Croc finds are ancient new species

By David Newble

Saturday, March 15, 2014


TWO fragments of a tiny crocodile skull, found three months apart by different collectors near Sandown, not only fit together perfectly to make a complete skull — they have also revealed a new species of ancient crocodile.

The species, dating from 126 million years ago, has been named koumpiodontosuchus aprosdokiti, which means the 'unexpected button-toothed crocodile’ by Island-based University of Portsmouth palaeontologist Dr Steve Sweetman.

The back half of the tiny skull was found by Diane Trevarthen, while on a fossil hunting holiday with her family. She took her discovery straight to Dinosaur Isle to show it to staff, thinking it might be part of a skull belonging to a baby of one of the Island’s well-known large cretaceous crocodiles.

Three months later, Austin and Finley Nathan, also fossil-hunting while holidaying on the Island, found another tiny fragment of skull, this time a snout.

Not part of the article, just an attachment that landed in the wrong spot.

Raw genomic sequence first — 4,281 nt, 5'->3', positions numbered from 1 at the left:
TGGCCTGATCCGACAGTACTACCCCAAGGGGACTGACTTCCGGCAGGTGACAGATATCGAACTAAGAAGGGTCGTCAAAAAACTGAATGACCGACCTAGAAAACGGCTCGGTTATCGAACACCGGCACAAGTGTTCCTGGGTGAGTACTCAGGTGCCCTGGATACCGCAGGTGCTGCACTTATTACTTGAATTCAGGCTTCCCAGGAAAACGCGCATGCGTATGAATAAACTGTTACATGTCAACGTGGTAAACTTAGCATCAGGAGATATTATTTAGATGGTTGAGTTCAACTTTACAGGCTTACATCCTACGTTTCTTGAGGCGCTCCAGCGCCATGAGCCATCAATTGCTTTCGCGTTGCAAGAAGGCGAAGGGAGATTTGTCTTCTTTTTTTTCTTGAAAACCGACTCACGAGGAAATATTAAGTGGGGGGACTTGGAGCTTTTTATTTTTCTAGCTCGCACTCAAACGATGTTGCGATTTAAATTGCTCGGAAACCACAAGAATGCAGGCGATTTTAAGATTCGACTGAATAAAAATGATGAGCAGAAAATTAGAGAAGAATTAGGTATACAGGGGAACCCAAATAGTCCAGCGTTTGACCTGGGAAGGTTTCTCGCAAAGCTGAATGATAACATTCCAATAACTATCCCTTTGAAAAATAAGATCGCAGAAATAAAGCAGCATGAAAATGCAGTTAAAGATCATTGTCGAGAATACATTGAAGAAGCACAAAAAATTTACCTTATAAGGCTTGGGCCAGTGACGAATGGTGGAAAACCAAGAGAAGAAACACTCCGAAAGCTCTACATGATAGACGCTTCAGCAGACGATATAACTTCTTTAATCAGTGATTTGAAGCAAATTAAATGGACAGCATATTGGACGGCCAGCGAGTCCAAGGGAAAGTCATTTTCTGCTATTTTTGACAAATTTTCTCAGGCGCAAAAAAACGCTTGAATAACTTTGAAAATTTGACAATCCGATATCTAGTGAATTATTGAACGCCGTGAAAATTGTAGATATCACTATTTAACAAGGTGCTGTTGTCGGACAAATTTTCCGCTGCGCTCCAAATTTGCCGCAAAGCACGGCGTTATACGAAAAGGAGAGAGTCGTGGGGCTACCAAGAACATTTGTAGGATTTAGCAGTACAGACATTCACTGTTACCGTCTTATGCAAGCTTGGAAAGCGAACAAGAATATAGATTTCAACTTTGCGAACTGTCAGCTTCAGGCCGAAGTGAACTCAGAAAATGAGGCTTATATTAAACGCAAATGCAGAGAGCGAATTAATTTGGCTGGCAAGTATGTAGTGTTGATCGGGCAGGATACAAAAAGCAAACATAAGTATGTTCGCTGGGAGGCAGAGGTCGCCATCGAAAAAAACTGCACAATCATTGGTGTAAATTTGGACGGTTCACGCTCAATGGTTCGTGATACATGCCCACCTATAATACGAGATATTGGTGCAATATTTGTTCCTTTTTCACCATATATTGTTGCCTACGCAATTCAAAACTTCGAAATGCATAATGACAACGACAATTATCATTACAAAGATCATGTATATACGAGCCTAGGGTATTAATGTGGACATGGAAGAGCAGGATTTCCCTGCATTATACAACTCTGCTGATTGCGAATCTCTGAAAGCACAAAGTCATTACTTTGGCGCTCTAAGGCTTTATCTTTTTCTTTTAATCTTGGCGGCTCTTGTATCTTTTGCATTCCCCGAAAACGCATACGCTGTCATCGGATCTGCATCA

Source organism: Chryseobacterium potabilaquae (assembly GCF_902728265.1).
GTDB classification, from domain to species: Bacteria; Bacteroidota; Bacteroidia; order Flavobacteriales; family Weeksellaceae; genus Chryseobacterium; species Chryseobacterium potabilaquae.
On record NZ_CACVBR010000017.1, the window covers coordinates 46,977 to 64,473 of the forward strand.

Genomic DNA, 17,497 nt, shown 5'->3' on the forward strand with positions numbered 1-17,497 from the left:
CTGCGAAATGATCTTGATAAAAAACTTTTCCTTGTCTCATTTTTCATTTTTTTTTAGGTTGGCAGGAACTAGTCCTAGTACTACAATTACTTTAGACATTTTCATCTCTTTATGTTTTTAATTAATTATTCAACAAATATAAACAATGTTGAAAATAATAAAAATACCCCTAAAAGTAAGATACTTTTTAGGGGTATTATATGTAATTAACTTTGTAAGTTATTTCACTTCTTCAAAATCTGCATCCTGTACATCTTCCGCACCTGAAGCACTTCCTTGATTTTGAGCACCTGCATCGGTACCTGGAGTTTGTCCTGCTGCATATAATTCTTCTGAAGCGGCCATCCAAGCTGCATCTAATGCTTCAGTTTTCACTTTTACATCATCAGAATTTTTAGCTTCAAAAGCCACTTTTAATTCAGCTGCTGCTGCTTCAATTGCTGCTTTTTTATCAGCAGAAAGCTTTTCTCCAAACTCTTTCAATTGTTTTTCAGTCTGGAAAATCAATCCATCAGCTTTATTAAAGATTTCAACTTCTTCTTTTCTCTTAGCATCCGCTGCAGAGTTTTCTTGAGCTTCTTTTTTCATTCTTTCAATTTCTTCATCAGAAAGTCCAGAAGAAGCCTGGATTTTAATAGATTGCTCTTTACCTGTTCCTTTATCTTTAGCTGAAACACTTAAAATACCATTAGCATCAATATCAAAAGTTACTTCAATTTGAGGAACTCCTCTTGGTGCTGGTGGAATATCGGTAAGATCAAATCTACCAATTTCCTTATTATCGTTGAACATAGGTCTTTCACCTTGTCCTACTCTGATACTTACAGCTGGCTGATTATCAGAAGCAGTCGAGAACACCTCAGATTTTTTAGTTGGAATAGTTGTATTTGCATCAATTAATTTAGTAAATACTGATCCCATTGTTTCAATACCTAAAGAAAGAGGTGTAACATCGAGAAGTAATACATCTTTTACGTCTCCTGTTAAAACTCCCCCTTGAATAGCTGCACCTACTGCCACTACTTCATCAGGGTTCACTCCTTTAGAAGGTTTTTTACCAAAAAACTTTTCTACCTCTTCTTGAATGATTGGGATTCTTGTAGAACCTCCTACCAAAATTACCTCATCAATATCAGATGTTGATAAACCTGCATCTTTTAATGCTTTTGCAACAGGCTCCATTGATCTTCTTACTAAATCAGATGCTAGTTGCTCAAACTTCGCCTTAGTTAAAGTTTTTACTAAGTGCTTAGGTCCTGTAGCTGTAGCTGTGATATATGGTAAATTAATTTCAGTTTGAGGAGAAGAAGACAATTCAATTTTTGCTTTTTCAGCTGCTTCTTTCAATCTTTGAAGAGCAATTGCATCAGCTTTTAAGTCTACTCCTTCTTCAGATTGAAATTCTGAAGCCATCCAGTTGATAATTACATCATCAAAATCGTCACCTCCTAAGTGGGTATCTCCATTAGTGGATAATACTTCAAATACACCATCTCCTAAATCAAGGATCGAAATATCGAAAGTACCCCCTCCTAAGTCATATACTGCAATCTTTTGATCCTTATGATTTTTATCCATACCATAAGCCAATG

They also took their find to Dinosaur Isle, where staff remembered they had seen the back part of a similar skull a few months earlier.

Both collectors have donated their pieces of skull to the museum.

Dr Sweetman said: "Both parts of this wonderful little skull are in good condition, which is most unusual when you consider that crashing waves usually batter and blunt the edges of fossils like this within days, or even hours, of them being washed on to the beach."

Dinosaur Isle’s Gary Blackwell prepared the lower part of the skull to free it of mineral encrustations. His work revealed the bones of the palate and the inner opening of the airway from the nose.

Dr Sweetman added: "The location of the hole in the mouth, where the airway from the nose opens, was surrounded by bones at the very back of the palate.

"This tells us the discovery is not only a new species but also a new genus of ancient croc, closely related to, but subtly different to those alive today."


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